CMS has released guidance for how states can seek Medicaid waivers imposing requirements for beneficiaries to work in order to receive coverage, a move which some healthcare groups quickly condemned and threatened to sue in order to stop.
CMS Administrator Seema Verma, MPH, had previously signaled the change was coming in a Nov. 2017 speech to the National Association of Medicaid Directors on expanding what changes states can make through Section 1115 waivers. Opposing work requirements for able-bodied beneficiaries, she said, was “soft bigotry” on the part of the Obama administration, which hadn’t approved a waiver Verma helped design in Indiana which originally contained such a provision.
States have continued to show interest in the idea, however, with South Dakota Gov. Dennis Daugaarda announcing just days ahead of the guidance’s release he would include a work requirement in the state’s next waiver request.
“Medicaid needs to be more flexible so that states can best address the needs of this population. Our fundamental goal is to make a positive and lasting difference in the health and wellness of our beneficiaries, and today’s announcement is a step in that direction,” Verma said in a press release.
The guidance to state Medicaid directors said CMS is committed to supporting state experiments requiring adult beneficiaries to “engage in work or community engagement activities,” such as skills training, education, searching for a job, caregiving or volunteer service. The goal, CMS said, would be to determine “whether sustained employment or other productive community engagement leads to improved health outcomes.”
Any work requirements would exclude beneficiaries eligible for Medicaid due to a disability, pregnant women, elderly beneficiaries and children. Individuals would be also be exempt if a medical professional determines they’re medically frail or have an acute condition preventing them from working.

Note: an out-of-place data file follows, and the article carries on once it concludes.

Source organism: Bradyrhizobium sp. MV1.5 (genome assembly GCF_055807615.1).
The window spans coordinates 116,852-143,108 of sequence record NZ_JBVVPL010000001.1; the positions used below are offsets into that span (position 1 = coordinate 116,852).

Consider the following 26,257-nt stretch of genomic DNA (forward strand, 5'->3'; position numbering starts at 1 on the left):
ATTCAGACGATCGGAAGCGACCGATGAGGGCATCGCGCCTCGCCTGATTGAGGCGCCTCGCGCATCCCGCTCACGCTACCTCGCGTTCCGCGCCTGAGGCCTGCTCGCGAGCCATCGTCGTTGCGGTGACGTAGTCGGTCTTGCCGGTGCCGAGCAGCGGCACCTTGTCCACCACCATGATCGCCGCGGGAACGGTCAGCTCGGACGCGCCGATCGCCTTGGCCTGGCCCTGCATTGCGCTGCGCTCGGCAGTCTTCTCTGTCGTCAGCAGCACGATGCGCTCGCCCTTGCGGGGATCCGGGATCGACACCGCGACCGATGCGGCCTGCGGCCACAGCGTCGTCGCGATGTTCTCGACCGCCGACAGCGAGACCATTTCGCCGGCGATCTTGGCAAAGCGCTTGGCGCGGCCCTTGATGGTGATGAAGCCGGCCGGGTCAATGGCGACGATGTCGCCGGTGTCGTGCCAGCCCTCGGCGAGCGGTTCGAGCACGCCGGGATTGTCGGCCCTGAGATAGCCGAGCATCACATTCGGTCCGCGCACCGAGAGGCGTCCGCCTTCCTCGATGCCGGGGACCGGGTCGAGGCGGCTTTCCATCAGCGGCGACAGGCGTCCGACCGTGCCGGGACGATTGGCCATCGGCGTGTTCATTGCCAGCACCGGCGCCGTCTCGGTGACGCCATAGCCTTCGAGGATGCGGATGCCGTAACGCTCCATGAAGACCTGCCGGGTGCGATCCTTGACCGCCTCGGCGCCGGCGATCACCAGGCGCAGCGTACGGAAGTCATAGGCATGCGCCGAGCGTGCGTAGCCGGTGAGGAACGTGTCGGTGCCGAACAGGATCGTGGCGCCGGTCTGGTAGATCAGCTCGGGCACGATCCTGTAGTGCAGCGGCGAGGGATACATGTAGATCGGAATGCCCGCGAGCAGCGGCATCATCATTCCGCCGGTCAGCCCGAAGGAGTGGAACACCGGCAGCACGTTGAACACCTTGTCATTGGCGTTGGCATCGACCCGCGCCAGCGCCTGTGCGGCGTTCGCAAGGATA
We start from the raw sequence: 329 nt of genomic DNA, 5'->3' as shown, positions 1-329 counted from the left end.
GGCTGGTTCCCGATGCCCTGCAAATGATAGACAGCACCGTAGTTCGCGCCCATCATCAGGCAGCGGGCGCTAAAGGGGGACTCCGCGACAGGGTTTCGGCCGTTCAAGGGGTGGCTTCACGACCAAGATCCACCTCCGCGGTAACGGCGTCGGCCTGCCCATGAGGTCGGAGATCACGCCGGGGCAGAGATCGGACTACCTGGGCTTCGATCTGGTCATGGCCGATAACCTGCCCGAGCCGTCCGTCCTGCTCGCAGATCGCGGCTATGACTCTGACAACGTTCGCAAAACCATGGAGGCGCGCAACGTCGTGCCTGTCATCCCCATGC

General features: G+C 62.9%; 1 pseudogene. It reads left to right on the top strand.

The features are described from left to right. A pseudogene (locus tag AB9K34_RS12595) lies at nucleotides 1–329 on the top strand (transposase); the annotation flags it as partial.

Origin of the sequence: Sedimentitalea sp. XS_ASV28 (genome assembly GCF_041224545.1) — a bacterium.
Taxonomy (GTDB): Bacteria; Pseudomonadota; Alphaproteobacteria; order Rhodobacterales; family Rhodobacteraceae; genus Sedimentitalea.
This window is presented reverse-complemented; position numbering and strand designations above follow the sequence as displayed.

To justify the change, the CMS letter cited studies showing a higher income correlated to a longer lifespan and that unemployment is “generally harmful to health,” with those out of work showing higher hospital admission and mortality rates.
“This is a shift from prior agency policy regarding work and other community engagement as a condition of Medicaid eligibility or coverage, but it is anchored in historic CMS principles that emphasize work to promote health and well-being,” the guidance said.
When asked if the policy will lead to a drop in Medicaid enrollment, Verma told reporters on a conference call that would be “a good outcome because we hope that means they don’t need the program anymore.”
American College of Physicians (ACP) president Jack Ende, MD, said the result of this new policy will be restricting Medicaid eligibility in a statement opposing work requirements.
“Medicaid was designed as a health care program, to provide vulnerable members of our society with access to care they badly need,” Ende wrote. “Work requirements impose an additional, unnecessary barrier to allowing patients access to vital health care services for people who need access and coverage the most.”
Democrats in Congress and liberal-leaning groups which have supported the Affordable Care Act were quick to criticize the concept of work requirements. Sen. Patty Murray, D-Washington, the ranking Democrat on the Senate health committee, said it “speaks volumes” about President Trump’s priorities that CMS would pursue a policy she said would “pull the rug out from people who simply want affordable health care they can rely on.”
Families USA’s senior director of health policy, Eliot Fishman, argued the requirement is “contrary to Medicaid law” and “a shocking abuse of administrative authority” which will likely be challenged in court.
“Families USA is working closely with the National Health Law Program and others to support those legal challenges. Many lives are at stake if today’s CMS decision stands—we will be working to ensure that it does not,” he said.